Intel’s been having a hard time sticking to its processor roadmap. This is doubly true for the server segment, where both Ice Lake-SP (from late 2020 to early 2021) and now, Sapphire Rapids-SP have been delayed by a couple of quarters. This is probably due to the increased ramp-up time demanded by the company’s 10nm++ nodes and its derivatives. Lately, there have been rumors that Intel is going to be one of TSMC’s largest (and earliest) 3nm adoptees in 2023. However, recent comments from Pat Gelsinger indicate that he’s hellbent on preventing the US chip relief funds from going into TSMC’s pockets.
Speaking at the JPMorgan 49th Annual Global Technology Conference, he referred to the ongoing US-China conflict and warned that the industry shouldn’t become too reliant on TSMC. Calling Intel, Samsung, and TSMC as the leading edge foundries (even though the latter is a fair bit ahead of the other two), he stated that chipmakers should look at alternatives to TSMC in case the geopolitical situation goes south.
So we’re presenting that PDKs now for leading-edge process technology that we have under development today. That will say, we’re taking that off the table. We’ve also said, hey, you only have a few choices and you want supply chain flexibility and resilience as well, right. You don’t want all of your eggs in the basket of a Taiwan fab, right, given some of the geopolitical situations, just supply chain resilience management post-COVID, right. You want to look at your second supplier alternatives as well.Pat Gelsinger, Intel CEO
Furthermore, in a sponsored post published on Politico, he urged the US government to invest in American intellectual property and capabilities. Gelsinger said that the Biden administration should invest US tax dollars in companies that are based out of the country, and house their most critical assets domestically.
Taking a shot at TSMC, he stated that foreign chipmakers with their valuable IPs overseas shouldn’t be given any financial aid, calling it an insecure, foreign supply chain. He pointed to The Economist’s report which indicates that even after TSMC opens its first foundry in the US in 2024, it’ll continue to make its most advanced chips in Taiwan.
Meanwhile, Gelsinger told Italian media that Intel is looking to grow its foundries in Europe, with a 100 billion factory targeted for Italian soil. This follows after negotiations with German (Bavarian) authorities to build a cutting-edge foundry in the region (most likely) failed to reach a satisfactory conclusion.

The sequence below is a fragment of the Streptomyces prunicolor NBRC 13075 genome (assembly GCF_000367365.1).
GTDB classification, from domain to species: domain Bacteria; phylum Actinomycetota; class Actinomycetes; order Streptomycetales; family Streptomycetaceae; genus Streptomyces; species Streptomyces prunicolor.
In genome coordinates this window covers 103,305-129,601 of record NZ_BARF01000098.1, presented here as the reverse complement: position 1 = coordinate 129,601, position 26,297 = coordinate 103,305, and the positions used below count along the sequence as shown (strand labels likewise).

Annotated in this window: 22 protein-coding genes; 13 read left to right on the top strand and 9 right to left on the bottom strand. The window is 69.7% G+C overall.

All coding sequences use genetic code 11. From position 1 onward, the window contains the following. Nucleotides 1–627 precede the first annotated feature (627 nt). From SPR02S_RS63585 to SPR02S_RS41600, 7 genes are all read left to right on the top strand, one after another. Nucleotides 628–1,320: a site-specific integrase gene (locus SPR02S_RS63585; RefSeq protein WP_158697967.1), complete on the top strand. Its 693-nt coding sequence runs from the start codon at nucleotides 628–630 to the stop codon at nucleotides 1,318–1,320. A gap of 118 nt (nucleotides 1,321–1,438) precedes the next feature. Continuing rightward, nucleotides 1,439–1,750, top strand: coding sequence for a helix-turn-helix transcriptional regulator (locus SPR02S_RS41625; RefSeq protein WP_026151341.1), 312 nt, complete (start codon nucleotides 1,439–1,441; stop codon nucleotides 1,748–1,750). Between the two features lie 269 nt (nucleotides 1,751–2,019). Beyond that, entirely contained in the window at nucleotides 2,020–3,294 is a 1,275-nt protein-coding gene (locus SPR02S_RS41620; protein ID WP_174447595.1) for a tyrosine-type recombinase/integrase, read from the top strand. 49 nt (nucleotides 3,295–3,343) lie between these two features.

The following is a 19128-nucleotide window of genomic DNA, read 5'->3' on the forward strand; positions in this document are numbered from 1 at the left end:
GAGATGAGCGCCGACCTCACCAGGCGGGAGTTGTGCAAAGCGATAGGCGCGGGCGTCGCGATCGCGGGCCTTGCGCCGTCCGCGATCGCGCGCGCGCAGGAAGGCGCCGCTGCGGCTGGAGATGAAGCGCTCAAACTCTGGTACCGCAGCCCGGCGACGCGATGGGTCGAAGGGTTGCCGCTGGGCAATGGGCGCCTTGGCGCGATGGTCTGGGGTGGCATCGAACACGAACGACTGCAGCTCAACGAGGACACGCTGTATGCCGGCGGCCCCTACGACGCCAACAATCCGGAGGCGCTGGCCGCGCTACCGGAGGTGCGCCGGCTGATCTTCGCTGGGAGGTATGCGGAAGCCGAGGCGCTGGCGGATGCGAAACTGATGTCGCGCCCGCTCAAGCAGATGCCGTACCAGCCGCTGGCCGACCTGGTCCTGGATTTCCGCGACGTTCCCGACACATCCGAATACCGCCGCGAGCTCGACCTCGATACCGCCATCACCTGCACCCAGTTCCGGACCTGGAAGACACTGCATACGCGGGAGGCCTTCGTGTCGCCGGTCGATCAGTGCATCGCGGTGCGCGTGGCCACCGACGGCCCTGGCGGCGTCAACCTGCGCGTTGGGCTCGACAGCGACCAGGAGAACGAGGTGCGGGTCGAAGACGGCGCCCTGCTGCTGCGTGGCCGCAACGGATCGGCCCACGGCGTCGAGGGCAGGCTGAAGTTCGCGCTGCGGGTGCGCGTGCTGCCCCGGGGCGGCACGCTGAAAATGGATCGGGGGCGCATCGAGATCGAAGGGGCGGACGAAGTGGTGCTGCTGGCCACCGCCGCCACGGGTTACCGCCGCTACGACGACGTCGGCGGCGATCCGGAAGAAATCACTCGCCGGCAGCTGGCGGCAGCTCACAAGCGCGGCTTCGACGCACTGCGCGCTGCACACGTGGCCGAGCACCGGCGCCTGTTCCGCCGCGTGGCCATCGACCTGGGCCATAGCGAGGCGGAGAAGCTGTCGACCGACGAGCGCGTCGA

Promote innovation and IP in the US. The federal government should invest in American intellectual property and capabilities. It should invest U.S. tax dollars in companies that are based here and house their most critical assets ― including patents and people ― domestically; Companies with such deep American roots that it is more efficient for them to partner with government to transform the U.S. into the optimal operating environment, rather than seeking one out overseas.
By contrast, foreign chipmakers vying for U.S. subsidies will keep their valuable intellectual property on their own shores, ensuring that the most lucrative and cutting-edge manufacturing stays there and requiring the U.S. to make the difficult choice between forgoing the advanced chips necessary for critical national security applications or relying on insecure, foreign supply chains for them. According to an analysis in The Economist, even after Taiwanese chipmaker TSMC opens its first plant (called a “fab”) in the U.S. in 2024, the company will still be making its most advanced products in Taiwan.Sponsored Content: More than manufacturing: Investments in chip production must support U.S. priorities – POLITICO
Originally, Intel had stated that it hopes to get close to $10 billion in government subsidies, primarily in the form of tax cuts and investments. We are more likely to see the allocation of land and resources for the foundry at subsidized prices. Economy Minister Hubert Aiwanger has already offered Intel a possible location for building the fab, an abandoned airbase in Penzing-Landsberg near Munich.
Intel’s primary fab in Europe is based out of Ireland and is one of the more mature factories of the chipmaker being in operation since the 1980s. Other possible locations to build a foundry in Europe include Belgium, the Netherlands, and Luxemburg.